A Correspondent says: "That is all wrong (in Gardener's Monthly page 254,) about Agassiz. He did not ' leave quite a large estate.' He cannot be said to have left anything of his own making or saving. His son's wealth was made entirely by his own energy, skill, and good fortune".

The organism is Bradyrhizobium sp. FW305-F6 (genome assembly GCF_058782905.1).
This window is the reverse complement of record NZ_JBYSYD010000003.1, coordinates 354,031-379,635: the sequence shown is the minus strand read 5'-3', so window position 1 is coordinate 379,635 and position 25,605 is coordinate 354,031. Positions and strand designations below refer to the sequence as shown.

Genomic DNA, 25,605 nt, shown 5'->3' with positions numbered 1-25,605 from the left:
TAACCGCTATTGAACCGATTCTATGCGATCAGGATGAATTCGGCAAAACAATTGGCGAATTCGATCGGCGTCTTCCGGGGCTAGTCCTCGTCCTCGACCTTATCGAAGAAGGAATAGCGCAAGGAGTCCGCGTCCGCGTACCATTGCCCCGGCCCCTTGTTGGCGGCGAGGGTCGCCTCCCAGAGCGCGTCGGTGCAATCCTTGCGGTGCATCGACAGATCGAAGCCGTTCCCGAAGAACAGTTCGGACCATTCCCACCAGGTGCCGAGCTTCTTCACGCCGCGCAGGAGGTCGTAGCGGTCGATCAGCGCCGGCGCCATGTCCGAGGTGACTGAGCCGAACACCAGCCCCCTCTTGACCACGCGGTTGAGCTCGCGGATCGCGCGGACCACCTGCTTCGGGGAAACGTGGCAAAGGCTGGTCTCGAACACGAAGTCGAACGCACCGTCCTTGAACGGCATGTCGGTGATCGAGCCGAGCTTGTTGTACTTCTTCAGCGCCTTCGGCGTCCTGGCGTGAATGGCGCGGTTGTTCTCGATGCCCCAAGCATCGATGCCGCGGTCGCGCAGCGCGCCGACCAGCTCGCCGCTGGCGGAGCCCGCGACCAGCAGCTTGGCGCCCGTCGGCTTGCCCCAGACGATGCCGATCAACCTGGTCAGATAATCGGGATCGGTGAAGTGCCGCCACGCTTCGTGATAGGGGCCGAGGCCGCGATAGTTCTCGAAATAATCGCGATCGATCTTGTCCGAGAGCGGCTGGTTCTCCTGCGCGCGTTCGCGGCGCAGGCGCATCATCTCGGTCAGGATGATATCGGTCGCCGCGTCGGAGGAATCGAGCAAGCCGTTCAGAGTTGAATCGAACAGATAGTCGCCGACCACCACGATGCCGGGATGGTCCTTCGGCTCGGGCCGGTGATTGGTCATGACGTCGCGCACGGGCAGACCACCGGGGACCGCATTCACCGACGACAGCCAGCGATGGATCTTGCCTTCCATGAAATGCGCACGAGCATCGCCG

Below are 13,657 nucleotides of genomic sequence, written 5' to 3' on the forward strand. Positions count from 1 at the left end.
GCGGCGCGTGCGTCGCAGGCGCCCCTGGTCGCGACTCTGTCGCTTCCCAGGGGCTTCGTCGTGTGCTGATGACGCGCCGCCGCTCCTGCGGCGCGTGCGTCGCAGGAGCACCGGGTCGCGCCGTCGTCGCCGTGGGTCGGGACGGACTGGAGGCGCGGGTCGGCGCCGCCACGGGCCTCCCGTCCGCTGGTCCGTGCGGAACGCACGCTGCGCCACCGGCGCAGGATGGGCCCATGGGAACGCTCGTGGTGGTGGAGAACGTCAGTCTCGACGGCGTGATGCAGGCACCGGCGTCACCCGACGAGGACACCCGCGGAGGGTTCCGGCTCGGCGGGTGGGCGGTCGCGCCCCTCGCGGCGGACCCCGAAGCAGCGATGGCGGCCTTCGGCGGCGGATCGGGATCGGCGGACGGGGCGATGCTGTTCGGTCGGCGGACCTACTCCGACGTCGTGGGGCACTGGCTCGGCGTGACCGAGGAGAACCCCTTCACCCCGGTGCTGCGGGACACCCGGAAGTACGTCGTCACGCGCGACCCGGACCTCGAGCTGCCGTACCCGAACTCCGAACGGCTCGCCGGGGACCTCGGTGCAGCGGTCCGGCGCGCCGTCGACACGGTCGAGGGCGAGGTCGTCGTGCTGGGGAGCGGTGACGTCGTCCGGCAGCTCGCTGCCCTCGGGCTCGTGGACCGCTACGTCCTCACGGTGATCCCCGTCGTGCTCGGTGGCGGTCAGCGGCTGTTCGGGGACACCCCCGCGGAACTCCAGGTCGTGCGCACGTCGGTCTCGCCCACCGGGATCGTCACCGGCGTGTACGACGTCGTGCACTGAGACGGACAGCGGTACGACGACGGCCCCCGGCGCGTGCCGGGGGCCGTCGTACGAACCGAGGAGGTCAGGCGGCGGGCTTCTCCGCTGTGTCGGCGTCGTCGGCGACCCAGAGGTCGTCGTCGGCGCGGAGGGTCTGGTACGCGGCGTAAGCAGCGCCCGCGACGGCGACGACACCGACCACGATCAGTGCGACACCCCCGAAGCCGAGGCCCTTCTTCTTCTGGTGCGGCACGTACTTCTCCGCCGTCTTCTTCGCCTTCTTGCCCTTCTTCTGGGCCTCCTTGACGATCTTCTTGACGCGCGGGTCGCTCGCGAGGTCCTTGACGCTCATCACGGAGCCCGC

[We are thankful for the correction, which it is due to the facts should be made. At the same time the point may be reiterated that it is not for the good of science that the poverty of its devotees should be commended, and the utter disregard of the means of subsistence held up to the young as worthy of imitation. While we all despise the person who makes the pursuit of truth wholly subservient to what he can coin from it, we see no necessity for a total abandonment of all thought for one's material interest. We see no reason why Agassiz' son's life may not be as prolific in benefits to science because he has taken a little time to make wealth by ' his own energy and skill,' as his father's was who really seems by our correspondent's note to have thought he had ' no time to make money.' It may once in a while occur that the scientific man, who neglects his material interests, succeeds in benefiting humanity; but as a general rule there is no being so pitiably useless as a poor philosopher. - Ed. G. M].